Trends that were defining the future of work have been accelerated as organisations have had to adjust during the COVID-19 pandemic. We expect a shift towards more fluid workplaces will become a reality more quickly than anticipated pre-COVID. Our Workplace experts Lise Dybwad and Tommi Ruohonen tells us more.
Technology has proven a useful tool to maintain collaboration and support human interaction in this forced remote work era, but long term it will likely complement not replace the need for the physical workplace. The outcome will likely be a rationalised physical footprint, made up of a different composition of space that is higher quality and better-equipped space to support employee needs.
More fluid workplace
Enhanced technology, a focus on health and wellness and workplace design that supports productivity are just a few hallmarks of the enhanced workplace. The shift we envisaged towards a more fluid workplace anchored by a high quality headquarter space and supported by a network of smaller locations will become a reality more quickly than anticipated pre-COVID. In short, employees will feel more empowered and organisations will feel more comfortable with work not being bound by the physical walls of one workplace.
The design and allocation of space will now be evaluated through the lens of how organisations can limit the transmission of disease, reinforce hygiene and wellbeing and safeguard employee health. Long-term, organisations will redefine what maximum occupancy should be. In some cases, organisations may need to de-densify office space.
We’ve always pushed for organisations to consider a balance of enclosed and open spaces. Even with the increase in remote working, some organisations may need to increase their footprint to get to a more appropriate, socially acceptable balance. The goal is to find an optimal point between having people so separated that the office lacks energy versus the point at which people feel so exposed that they withdraw from interaction. Now (more than ever) we need to be thoughtful about the size of workstations and the distances of spaces amongst people and throughout the office.
Increased focus on healthy workplaces
Occupiers will place a stronger emphasis on building specifications and healthy workplace features as they focus on employee health to preserve long-term productivity. Naturally, people will be concerned about returning to the office and organisations will go to great lengths to ensure their employees are returning to a healthy working environment. Initially this may mean the introduction of self-cleaning surfaces, an increased emphasis on personal hygiene, sanitisation stations and foot and motion activated entry and exit systems.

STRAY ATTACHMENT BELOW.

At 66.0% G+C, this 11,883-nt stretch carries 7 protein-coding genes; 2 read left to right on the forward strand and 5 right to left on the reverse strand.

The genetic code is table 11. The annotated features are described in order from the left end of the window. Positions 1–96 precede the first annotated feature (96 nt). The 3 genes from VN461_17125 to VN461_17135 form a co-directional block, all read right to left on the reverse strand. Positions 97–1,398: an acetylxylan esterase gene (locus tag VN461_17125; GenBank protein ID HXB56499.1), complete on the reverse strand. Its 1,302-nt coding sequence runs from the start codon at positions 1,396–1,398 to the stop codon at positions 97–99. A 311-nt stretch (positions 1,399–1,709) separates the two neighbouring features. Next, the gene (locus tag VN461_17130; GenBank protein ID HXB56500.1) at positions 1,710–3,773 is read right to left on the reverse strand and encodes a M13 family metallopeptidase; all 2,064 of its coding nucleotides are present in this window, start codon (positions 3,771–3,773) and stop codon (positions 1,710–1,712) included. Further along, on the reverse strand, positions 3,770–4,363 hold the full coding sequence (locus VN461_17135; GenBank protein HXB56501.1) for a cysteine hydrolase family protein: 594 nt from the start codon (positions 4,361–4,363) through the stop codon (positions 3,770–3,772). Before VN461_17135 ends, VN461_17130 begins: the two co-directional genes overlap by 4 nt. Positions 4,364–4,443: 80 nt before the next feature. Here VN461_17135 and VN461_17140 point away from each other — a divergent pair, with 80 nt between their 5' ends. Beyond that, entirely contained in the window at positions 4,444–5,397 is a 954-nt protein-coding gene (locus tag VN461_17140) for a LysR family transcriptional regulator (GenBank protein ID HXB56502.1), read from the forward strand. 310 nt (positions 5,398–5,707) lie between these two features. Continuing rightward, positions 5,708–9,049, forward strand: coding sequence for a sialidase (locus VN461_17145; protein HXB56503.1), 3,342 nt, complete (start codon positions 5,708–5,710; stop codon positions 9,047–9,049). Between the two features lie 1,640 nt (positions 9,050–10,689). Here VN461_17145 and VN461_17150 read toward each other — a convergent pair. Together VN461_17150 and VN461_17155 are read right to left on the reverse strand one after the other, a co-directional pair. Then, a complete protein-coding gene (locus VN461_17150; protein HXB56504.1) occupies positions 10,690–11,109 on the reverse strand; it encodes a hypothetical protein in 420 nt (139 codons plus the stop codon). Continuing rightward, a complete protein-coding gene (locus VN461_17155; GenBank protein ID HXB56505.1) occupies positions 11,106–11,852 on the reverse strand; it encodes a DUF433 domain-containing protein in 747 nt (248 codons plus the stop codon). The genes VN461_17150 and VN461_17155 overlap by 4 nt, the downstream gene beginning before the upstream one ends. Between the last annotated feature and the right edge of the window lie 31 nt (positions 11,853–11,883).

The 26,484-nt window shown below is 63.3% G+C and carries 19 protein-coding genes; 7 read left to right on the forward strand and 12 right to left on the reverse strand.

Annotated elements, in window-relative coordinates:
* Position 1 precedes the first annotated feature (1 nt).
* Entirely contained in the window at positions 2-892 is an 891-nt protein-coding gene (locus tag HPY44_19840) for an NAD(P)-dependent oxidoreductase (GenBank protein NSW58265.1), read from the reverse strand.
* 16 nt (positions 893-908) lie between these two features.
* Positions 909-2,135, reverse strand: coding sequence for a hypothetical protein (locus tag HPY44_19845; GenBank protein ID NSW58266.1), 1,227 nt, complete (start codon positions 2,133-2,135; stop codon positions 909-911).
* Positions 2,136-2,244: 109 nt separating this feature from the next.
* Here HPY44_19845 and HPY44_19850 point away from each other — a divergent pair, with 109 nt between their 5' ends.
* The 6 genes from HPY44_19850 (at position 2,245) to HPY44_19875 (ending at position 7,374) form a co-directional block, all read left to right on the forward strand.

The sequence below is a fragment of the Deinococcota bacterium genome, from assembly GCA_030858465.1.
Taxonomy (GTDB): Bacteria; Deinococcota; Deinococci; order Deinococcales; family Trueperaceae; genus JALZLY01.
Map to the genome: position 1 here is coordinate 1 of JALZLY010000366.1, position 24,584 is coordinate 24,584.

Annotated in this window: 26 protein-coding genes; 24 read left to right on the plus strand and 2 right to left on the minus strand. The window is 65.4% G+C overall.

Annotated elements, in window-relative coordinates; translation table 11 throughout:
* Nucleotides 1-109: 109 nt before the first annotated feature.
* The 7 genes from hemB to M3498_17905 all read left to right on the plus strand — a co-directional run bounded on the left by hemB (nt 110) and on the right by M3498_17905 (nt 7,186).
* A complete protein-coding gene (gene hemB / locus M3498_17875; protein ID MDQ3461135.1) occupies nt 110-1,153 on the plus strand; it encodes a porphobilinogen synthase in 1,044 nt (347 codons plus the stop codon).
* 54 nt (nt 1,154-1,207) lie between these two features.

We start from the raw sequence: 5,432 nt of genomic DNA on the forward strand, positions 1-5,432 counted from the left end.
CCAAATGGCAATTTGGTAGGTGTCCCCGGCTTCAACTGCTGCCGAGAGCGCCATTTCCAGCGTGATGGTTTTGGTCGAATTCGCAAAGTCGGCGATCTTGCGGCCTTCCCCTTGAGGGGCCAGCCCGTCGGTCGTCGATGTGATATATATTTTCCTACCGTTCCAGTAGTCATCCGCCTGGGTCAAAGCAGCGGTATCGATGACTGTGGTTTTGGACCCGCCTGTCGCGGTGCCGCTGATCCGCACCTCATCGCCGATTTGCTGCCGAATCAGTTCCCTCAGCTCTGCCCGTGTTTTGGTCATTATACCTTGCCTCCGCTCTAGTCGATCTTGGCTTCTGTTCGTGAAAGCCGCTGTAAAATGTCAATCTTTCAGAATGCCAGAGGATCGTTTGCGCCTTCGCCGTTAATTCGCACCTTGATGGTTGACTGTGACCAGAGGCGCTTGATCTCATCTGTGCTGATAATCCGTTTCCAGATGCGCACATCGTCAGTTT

We may also see a shift to providing personal technology, devices and accessories to limit the transmission of germs through sharing. This will be a challenge for organisations operating on virtual desktops and thin client systems where devices are shared by design.
Long-term, we’ll see a preference for buildings with ‘healthy’ credentials related to indoor air quality and ventilation, as fresh air reduces the spread of airborne germs. The focus on fresh air could potentially hasten the development of more LEED and WELL-certified buildings. Organisations will continue to emphasise the importance of employee wellness and there will be a stronger call for scientific research that evidences the ‘human return’ on investing in wellness programmes and workplace features/services that support these objectives.
Need for back-up locations for critical business functions
The outbreak will force organisations to reassess Business Continuity Planning, particularly the need to maintain back up locations for critical business functions and essential employees. We expect to see organisations consider the formation of alternate teams that can be deployed on different schedules and at different locations (or remotely) during future outbreaks. We may also see a move away from large centralised offices for business-critical operations with organisations instead choosing a greater number of smaller operations in different locations around the world.
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